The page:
January 19, 1988
Thank you very much. My goodness, if they'd have done this for "Bedtime for Bonzo,'' I never would have left Hollywood. [Laughter] Well, thank you all very much, and a special thanks to the members of the Army Band and the Herald Trumpeters -- thank them for the spirit and energy they contribute to this event and other events throughout the year.
Well, it is 1988, and before saying anything else, I'd like all of you who've been part of the administration since 1981 to stand. [Applause] Well, I think we owe these battle veterans a special round of applause, and you already did that. Thank you.
Words can't express my appreciation to each and every one of you, whether you've been on the team for 7 months or 7 years, for the contribution that you're making. Everything we've accomplished can be traced to your hard work and professionalism, your willingness to work the extra hours and to make the extra phone calls. You're the unsung heroes, the people who've made it happen, and I salute you!
When we came here 7 years ago, we pledged to the American people that we were not here to conduct business as usual, that we intended to bring about a fundamental change of direction for our beloved country. First, we turned around an economy racked by inflation and uncertainty, an economy that was headed into an abyss. We put America back on the high road to growth and expanding opportunity, to hope and improving living standards.
And now, over the years, there's been a lot said about the so-called Reagan luck. Well, being of Irish extraction, sometimes I'm inclined to believe such things. However, I can assure all of you that the great economic expansion our country has enjoyed has had more to do with low tax rates, deregulation, and responsible Federal policies than with leprechauns. In fact, the only people who still seem to believe in tooth fairies and leprechauns are those who've tried to tell us that if we only raise taxes the budget deficit will disappear.
Well, luck, as it is said, is where preparation meets opportunity. And for the first 2 years of our administration, we prepared America for better times. We cut the tax rates. We streamlined government and cut useless regulations. Through our block grant program, we returned power and authority for a number of programs back to the States. But most significant, we turned to the people themselves. We left resources in their hands that others would have taken away. We took the yolk of overregulation off their shoulders. We looked to the entrepreneur instead of the Federal planner, the free enterprise system instead of the bureaucracy. And they proved something I've always believed in, and that is, more often than not, the best thing government can do for a free people is get its hands out of their pockets and get out of their way.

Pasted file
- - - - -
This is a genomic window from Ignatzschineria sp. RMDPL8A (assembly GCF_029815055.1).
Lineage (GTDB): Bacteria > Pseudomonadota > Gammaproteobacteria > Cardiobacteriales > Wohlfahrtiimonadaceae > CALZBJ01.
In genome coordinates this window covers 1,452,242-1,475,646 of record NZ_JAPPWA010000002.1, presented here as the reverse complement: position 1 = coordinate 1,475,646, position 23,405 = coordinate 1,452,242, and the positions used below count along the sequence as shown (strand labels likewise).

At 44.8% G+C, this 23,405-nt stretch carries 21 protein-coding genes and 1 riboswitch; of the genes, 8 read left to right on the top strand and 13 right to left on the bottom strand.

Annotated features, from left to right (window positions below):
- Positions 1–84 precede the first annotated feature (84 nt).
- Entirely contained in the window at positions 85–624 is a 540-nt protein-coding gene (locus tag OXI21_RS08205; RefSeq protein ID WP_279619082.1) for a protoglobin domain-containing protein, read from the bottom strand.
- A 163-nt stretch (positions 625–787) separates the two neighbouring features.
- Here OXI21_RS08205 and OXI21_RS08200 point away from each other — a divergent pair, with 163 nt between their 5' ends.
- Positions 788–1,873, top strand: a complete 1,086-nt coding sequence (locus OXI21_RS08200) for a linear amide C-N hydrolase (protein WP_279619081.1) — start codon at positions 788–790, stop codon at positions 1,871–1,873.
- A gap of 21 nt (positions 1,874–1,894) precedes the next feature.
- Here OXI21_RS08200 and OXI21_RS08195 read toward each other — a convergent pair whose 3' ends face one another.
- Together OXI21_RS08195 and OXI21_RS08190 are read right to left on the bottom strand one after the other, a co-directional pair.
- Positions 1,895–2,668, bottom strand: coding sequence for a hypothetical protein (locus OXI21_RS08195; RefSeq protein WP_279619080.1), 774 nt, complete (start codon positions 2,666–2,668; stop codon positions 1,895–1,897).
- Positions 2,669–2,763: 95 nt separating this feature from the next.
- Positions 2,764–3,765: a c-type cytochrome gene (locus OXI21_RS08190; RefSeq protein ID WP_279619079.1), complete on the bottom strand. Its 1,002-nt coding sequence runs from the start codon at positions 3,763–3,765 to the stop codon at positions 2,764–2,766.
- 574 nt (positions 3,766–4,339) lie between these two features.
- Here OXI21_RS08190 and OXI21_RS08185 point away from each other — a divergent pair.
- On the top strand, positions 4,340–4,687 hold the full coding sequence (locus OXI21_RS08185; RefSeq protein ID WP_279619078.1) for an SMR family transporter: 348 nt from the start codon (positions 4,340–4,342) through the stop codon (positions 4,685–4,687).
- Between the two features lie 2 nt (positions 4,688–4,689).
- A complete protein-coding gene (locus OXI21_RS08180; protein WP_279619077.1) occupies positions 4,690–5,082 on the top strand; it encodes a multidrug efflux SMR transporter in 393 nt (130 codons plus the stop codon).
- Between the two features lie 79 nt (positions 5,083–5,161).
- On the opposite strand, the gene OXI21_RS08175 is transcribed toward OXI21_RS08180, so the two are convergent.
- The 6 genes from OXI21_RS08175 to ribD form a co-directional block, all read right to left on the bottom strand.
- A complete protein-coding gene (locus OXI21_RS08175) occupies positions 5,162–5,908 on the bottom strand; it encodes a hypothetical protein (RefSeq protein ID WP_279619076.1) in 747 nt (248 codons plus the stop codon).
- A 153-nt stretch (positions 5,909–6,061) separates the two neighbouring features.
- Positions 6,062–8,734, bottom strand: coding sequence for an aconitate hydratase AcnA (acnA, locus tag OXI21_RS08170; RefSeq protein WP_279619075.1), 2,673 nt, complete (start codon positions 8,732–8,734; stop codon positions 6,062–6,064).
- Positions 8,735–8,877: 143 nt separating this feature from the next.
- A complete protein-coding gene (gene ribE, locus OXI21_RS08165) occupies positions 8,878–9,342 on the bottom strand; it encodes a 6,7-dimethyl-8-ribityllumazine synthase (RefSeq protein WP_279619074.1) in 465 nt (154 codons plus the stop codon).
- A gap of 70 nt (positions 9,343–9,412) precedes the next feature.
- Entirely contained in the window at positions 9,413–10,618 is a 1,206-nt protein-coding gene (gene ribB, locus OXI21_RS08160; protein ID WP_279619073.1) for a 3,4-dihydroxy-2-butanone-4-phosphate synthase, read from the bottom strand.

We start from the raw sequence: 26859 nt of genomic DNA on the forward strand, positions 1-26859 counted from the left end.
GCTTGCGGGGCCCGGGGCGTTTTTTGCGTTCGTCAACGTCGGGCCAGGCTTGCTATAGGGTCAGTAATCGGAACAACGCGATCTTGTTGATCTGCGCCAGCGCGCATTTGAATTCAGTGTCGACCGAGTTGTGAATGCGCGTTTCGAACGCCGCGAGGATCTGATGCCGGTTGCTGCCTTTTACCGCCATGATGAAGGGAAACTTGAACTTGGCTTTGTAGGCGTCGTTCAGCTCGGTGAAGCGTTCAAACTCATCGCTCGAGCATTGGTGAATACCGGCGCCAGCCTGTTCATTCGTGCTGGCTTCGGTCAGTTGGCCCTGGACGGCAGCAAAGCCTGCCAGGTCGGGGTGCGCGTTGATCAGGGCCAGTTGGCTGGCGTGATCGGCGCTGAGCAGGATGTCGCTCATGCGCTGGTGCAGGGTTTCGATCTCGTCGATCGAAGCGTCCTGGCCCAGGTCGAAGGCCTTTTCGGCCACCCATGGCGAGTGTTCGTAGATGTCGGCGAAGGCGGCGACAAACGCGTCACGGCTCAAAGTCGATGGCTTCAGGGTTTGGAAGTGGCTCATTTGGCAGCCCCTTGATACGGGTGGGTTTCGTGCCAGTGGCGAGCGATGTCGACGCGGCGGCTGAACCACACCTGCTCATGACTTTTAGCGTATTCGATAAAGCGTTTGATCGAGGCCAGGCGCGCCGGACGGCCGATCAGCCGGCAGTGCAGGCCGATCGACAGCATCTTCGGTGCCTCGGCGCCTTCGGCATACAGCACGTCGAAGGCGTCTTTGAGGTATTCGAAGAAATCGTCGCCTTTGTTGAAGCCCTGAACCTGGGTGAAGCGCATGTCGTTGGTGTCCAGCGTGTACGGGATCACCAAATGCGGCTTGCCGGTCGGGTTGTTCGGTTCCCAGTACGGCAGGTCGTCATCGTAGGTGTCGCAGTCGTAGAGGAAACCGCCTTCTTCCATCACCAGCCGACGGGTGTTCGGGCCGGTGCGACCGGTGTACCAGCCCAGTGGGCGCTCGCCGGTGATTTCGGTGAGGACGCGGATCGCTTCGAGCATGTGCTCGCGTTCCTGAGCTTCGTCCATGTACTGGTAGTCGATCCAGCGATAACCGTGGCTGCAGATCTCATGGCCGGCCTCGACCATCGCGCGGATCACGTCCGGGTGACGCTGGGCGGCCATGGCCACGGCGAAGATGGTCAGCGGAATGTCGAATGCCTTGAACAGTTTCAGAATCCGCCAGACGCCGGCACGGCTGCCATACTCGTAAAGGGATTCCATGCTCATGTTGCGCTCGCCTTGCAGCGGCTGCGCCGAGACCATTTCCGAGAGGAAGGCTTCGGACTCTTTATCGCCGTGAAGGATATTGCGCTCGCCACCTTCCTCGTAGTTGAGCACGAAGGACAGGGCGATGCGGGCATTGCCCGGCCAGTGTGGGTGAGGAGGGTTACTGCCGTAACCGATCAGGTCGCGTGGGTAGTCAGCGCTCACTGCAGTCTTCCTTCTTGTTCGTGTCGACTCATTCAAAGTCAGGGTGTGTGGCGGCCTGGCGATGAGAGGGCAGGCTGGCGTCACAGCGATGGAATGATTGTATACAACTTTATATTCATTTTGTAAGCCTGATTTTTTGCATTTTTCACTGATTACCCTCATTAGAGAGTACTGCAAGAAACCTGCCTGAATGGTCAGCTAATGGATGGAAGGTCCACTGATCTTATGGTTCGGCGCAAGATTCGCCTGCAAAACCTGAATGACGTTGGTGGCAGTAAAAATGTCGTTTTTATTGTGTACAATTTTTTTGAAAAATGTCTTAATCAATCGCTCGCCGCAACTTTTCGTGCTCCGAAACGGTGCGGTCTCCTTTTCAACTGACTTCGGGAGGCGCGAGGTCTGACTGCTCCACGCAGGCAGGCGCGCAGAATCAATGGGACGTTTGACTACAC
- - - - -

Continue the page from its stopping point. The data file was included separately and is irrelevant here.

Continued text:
I think we can be proud that our policies, based on an abiding faith in the people, have worked. America is still enjoying the fruits of the longest peacetime expansion in history. The real gross national product, which is the value of all the goods and services produced in the United States, has risen more than 21 percent during this expansion. Inflation, running at double-digit, killer rates in 1979 and '80, has averaged some 3.3 percent since the recovery began. The prime interest rate, which was 21 percent just before we got to Washington, is down to -- last month -- 8.75.
What does all this mean to the American people? It means that more of them are working and a higher percentage of the population is employed than ever before. It means the median after-inflation income of the American family, which was dropping when we got to Washington, increased 4.2 percent in 1986. Homes are again affordable to the average citizen. In March of last year, America built its 100 millionth home.
You know, I wonder sometimes where certain candidates for an office of the other party -- why they haven't found out all these figures. [Laughter] Don't let anyone tell you that this expansion has excluded the poor and the minorities, as some of them are saying. The poverty rate, which was rising precipitously when we got here, is now declining. That tragic trend we inherited has been reversed. Among minorities, the news is also good. Teenage black unemployment, for example, though still far too high, has been cut dramatically in recent years; and the percentage of blacks in the group of Americans who make over $50,000 has almost doubled since 1982.